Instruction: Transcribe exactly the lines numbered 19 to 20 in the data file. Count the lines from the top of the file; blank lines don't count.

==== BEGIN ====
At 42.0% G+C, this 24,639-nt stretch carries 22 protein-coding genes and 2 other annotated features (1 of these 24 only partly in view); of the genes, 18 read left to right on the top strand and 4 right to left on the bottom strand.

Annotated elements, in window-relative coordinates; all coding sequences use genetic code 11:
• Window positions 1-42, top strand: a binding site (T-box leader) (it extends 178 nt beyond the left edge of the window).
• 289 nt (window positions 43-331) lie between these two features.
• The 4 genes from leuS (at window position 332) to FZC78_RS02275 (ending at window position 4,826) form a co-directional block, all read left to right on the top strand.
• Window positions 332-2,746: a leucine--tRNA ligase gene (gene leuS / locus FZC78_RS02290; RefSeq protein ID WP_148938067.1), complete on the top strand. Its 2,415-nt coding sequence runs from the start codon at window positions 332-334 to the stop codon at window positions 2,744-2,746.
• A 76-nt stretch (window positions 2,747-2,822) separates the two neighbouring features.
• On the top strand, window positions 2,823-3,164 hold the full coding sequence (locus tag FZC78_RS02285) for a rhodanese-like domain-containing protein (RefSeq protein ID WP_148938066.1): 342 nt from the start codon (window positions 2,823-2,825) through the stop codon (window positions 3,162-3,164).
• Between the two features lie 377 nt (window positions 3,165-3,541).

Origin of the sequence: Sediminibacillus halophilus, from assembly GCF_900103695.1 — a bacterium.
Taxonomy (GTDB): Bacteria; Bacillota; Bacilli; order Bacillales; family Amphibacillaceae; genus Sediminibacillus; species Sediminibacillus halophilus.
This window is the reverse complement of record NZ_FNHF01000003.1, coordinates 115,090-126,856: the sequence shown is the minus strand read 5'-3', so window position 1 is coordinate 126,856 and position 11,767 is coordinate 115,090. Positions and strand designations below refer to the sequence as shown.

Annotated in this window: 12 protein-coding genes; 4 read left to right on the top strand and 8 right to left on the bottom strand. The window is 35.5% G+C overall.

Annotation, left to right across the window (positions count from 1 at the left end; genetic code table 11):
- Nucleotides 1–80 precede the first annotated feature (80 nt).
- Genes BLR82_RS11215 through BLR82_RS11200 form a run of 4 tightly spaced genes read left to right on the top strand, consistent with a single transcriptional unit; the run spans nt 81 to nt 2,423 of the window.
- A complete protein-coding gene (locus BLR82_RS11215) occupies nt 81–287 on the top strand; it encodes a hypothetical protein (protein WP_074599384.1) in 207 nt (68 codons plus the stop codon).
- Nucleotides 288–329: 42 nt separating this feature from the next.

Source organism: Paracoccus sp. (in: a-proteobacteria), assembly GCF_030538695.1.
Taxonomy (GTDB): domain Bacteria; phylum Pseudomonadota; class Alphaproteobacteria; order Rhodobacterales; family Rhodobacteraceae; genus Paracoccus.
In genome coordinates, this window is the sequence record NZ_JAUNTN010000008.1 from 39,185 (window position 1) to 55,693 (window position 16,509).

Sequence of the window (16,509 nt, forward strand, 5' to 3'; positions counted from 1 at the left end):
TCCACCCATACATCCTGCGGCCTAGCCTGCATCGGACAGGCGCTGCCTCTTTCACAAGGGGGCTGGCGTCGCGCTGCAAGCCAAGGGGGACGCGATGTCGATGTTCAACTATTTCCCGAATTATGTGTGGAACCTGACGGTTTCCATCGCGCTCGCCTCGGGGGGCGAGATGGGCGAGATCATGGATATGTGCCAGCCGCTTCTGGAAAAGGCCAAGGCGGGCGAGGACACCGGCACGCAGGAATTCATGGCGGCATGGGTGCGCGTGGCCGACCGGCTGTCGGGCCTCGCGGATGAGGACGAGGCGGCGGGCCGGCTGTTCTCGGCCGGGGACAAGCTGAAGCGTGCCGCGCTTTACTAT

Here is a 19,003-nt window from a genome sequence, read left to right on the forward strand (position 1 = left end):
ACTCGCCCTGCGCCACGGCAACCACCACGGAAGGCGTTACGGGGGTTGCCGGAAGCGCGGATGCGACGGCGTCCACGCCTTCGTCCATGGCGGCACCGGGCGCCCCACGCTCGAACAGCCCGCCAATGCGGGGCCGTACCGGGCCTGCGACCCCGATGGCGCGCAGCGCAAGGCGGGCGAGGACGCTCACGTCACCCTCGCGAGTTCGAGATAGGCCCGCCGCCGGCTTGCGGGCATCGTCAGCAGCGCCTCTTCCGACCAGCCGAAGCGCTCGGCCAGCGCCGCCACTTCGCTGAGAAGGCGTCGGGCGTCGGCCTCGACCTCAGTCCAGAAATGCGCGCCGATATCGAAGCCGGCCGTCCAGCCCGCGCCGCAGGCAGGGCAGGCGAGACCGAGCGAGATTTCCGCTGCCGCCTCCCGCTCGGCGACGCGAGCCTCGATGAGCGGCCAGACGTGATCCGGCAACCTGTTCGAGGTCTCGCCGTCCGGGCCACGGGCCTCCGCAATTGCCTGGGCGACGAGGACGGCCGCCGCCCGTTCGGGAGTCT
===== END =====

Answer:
Source organism: Paracoccus sp. (in: a-proteobacteria), assembly GCF_030538695.1.
Taxonomy (GTDB): domain Bacteria; phylum Pseudomonadota; class Alphaproteobacteria; order Rhodobacterales; family Rhodobacteraceae; genus Paracoccus.